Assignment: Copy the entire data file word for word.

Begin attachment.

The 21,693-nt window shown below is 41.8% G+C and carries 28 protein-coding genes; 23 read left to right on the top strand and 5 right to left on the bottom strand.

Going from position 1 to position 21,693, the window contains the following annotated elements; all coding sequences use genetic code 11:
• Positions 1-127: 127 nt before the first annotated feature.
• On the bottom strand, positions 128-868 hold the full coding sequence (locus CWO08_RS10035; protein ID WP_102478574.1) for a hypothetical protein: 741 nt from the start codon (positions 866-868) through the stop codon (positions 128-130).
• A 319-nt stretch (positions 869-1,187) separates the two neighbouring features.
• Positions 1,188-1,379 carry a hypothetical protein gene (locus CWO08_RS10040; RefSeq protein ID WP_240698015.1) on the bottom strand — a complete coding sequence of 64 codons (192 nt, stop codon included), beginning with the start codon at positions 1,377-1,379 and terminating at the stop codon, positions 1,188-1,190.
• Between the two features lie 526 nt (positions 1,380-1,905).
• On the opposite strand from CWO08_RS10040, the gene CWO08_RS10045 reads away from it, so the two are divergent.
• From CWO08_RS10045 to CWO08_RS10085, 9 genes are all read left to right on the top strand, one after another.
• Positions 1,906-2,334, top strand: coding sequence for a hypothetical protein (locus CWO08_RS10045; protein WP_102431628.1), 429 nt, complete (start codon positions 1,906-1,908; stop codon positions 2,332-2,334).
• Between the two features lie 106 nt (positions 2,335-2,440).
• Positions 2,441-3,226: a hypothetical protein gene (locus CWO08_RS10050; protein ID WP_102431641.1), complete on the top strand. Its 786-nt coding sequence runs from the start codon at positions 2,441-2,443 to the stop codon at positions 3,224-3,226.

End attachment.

The 21,693-nt window shown below is 41.8% G+C and carries 28 protein-coding genes; 23 read left to right on the top strand and 5 right to left on the bottom strand.

Going from position 1 to position 21,693, the window contains the following annotated elements; all coding sequences use genetic code 11:
• Positions 1-127: 127 nt before the first annotated feature.
• On the bottom strand, positions 128-868 hold the full coding sequence (locus CWO08_RS10035; protein ID WP_102478574.1) for a hypothetical protein: 741 nt from the start codon (positions 866-868) through the stop codon (positions 128-130).
• A 319-nt stretch (positions 869-1,187) separates the two neighbouring features.
• Positions 1,188-1,379 carry a hypothetical protein gene (locus CWO08_RS10040; RefSeq protein ID WP_240698015.1) on the bottom strand — a complete coding sequence of 64 codons (192 nt, stop codon included), beginning with the start codon at positions 1,377-1,379 and terminating at the stop codon, positions 1,188-1,190.
• Between the two features lie 526 nt (positions 1,380-1,905).
• On the opposite strand from CWO08_RS10040, the gene CWO08_RS10045 reads away from it, so the two are divergent.
• From CWO08_RS10045 to CWO08_RS10085, 9 genes are all read left to right on the top strand, one after another.
• Positions 1,906-2,334, top strand: coding sequence for a hypothetical protein (locus CWO08_RS10045; protein WP_102431628.1), 429 nt, complete (start codon positions 1,906-1,908; stop codon positions 2,332-2,334).
• Between the two features lie 106 nt (positions 2,335-2,440).
• Positions 2,441-3,226: a hypothetical protein gene (locus CWO08_RS10050; protein ID WP_102431641.1), complete on the top strand. Its 786-nt coding sequence runs from the start codon at positions 2,441-2,443 to the stop codon at positions 3,224-3,226.